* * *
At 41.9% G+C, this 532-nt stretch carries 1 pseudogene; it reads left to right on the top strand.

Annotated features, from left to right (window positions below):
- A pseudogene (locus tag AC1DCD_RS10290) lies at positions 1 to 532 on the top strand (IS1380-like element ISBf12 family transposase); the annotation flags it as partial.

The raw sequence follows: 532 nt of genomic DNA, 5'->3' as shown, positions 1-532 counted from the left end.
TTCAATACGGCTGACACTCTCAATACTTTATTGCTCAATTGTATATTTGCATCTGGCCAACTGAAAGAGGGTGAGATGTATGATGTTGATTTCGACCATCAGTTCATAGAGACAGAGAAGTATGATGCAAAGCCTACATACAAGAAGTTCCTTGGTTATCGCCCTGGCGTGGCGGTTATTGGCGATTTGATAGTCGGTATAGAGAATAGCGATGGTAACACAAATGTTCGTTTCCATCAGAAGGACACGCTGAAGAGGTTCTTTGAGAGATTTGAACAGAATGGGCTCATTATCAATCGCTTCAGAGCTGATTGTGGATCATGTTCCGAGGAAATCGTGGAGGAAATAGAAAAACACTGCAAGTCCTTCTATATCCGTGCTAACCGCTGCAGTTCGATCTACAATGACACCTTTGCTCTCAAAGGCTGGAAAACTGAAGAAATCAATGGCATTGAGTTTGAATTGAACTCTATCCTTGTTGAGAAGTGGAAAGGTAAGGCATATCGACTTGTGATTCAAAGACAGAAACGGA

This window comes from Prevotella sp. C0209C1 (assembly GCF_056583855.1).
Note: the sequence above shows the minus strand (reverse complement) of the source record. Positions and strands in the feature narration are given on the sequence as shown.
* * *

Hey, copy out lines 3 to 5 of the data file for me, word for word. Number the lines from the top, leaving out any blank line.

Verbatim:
- A pseudogene (locus tag AC1DCD_RS10290) lies at positions 1 to 532 on the top strand (IS1380-like element ISBf12 family transposase); the annotation flags it as partial.

The raw sequence follows: 532 nt of genomic DNA, 5'->3' as shown, positions 1-532 counted from the left end.
TTCAATACGGCTGACACTCTCAATACTTTATTGCTCAATTGTATATTTGCATCTGGCCAACTGAAAGAGGGTGAGATGTATGATGTTGATTTCGACCATCAGTTCATAGAGACAGAGAAGTATGATGCAAAGCCTACATACAAGAAGTTCCTTGGTTATCGCCCTGGCGTGGCGGTTATTGGCGATTTGATAGTCGGTATAGAGAATAGCGATGGTAACACAAATGTTCGTTTCCATCAGAAGGACACGCTGAAGAGGTTCTTTGAGAGATTTGAACAGAATGGGCTCATTATCAATCGCTTCAGAGCTGATTGTGGATCATGTTCCGAGGAAATCGTGGAGGAAATAGAAAAACACTGCAAGTCCTTCTATATCCGTGCTAACCGCTGCAGTTCGATCTACAATGACACCTTTGCTCTCAAAGGCTGGAAAACTGAAGAAATCAATGGCATTGAGTTTGAATTGAACTCTATCCTTGTTGAGAAGTGGAAAGGTAAGGCATATCGACTTGTGATTCAAAGACAGAAACGGA